Without men there would be no prostitutes.
I’m starting this entry with a portrait of a man, the painter Caravaggio. And without Caravaggio, we would know nothing about these women.
Michelangelo Merisi, known as Caravaggio after the small town in Northern Italy where he grew up, was a prototypical bad boy, as I wrote in a story first published by Dream of Italy in April 2015. A rebel artist with a tortured personal life who lived in Rome from 1592 to 1606, Caravaggio created paintings unlike any that had been seen before: Dark, moody and startlingly naturalistic, he painted as he lived—in the most dramatic and risky fashion.
Today, his reputation and life story lives on through his work, which is still revered in museums around the globe, and through movies, biographies, like Andrew Graham-Dixon’s 2011 best-seller, and novels, like the engrossing A Name in Blood by Matt Rees, that capture the agony and ecstasy of the artist’s life.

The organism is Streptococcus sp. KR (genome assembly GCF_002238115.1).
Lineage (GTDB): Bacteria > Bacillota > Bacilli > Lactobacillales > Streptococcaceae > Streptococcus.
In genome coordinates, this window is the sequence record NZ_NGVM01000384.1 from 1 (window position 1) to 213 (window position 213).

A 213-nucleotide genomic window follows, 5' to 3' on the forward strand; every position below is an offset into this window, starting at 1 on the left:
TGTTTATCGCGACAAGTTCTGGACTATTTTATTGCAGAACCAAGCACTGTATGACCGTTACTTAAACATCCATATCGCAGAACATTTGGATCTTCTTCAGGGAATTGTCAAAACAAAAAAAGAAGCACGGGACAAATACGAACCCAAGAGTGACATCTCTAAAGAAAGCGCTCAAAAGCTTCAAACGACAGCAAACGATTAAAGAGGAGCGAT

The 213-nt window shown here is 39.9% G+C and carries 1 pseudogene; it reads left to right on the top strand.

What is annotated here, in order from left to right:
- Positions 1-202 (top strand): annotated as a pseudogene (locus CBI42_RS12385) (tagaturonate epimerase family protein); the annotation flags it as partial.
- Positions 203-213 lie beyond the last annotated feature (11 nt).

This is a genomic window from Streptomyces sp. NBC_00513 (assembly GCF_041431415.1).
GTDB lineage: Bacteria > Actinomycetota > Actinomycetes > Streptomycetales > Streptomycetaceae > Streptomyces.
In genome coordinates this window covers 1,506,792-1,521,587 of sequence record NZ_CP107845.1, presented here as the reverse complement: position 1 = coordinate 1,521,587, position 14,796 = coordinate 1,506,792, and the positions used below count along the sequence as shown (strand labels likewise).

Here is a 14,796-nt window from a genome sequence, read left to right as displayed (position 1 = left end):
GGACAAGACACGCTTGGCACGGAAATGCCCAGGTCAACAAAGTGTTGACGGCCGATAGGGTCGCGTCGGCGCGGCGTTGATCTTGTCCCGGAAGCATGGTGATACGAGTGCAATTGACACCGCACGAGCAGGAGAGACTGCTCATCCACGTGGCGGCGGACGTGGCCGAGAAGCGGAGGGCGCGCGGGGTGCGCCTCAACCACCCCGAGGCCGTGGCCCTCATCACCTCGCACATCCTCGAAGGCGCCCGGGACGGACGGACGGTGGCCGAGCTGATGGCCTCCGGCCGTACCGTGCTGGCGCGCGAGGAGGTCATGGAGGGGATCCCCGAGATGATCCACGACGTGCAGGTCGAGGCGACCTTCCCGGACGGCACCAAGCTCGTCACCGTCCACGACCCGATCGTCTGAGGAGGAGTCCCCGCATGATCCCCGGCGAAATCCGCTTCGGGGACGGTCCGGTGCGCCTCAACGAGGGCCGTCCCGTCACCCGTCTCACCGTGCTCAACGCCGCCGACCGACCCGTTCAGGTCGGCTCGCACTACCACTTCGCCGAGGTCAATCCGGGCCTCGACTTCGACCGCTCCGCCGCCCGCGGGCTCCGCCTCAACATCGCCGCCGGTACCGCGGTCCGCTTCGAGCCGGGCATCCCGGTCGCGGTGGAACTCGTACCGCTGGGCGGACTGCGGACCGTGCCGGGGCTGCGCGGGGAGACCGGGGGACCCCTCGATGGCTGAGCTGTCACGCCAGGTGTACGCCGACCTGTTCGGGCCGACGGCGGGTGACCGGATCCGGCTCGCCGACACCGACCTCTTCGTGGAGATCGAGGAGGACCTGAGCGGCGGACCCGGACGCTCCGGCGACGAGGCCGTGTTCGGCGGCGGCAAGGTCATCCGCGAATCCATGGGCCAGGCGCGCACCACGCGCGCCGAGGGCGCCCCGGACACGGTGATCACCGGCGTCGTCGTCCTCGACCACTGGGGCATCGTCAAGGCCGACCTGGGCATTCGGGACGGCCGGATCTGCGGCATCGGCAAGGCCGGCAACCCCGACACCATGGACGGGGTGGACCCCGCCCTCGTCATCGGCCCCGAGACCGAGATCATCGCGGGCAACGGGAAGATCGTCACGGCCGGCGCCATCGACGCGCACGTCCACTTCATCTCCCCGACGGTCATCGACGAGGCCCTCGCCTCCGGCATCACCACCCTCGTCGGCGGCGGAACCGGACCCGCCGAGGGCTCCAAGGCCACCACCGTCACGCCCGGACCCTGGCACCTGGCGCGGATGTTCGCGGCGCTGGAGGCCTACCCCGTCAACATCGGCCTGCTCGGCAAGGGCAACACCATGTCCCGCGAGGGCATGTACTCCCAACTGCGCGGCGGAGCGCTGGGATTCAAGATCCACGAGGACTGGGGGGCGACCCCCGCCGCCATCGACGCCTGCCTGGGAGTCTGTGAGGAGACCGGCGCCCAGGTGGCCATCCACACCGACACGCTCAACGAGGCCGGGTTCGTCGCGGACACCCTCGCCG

In the 1500s, art was focused on glorifying the stories of the Bible and the saints. Like many artists in the late 1500s and early 1600s, Caravaggio often hired prostitutes to pose for his paintings. But unlike most artists who used the women’s features to paint works that conformed to the religious or moral expectations of the day, and conveyed a kind of ethereal beauty, Caravaggio took that tradition and brought in an element of realism that freaked out the establishment.
The Italians thought, essentially, that he was biting his finger at those traditions—a terrible insult.
His paintings do depict the expected stories and Biblical scenes, but he painted the Virgin Mary with the face of a known prostitute, or with a little too much cleavage for comfort. He dared to portray the Virgin as a realistic, normal woman, and even show her bare feet! Horrors. As writer Tiffany Parks (ThePinesofRome.blogspot.com) told me, “He had to know what the reaction was going to be, but it was like he couldn’t help himself. He couldn’t sell out.” Caravaggio wanted to show the truth and his truth often involved Roman prostitutes.
Who were Caravaggio’s prostitutes?
Fillide Melandroni became a well-known courtesan, sought after by the elite. Anna Bianchini dreamed of such success but her life came to a tragic end. There were others, too, like Maddalena Antognetti, known as Lena, who likely worked as a prostitute in Piazza Navona and may have been Caravaggio’s lover at the time of his exile, but I’ll save her for a later post.
In Rome, street walkers often got rounded up,
whipped or tortured as the authorities tried to convince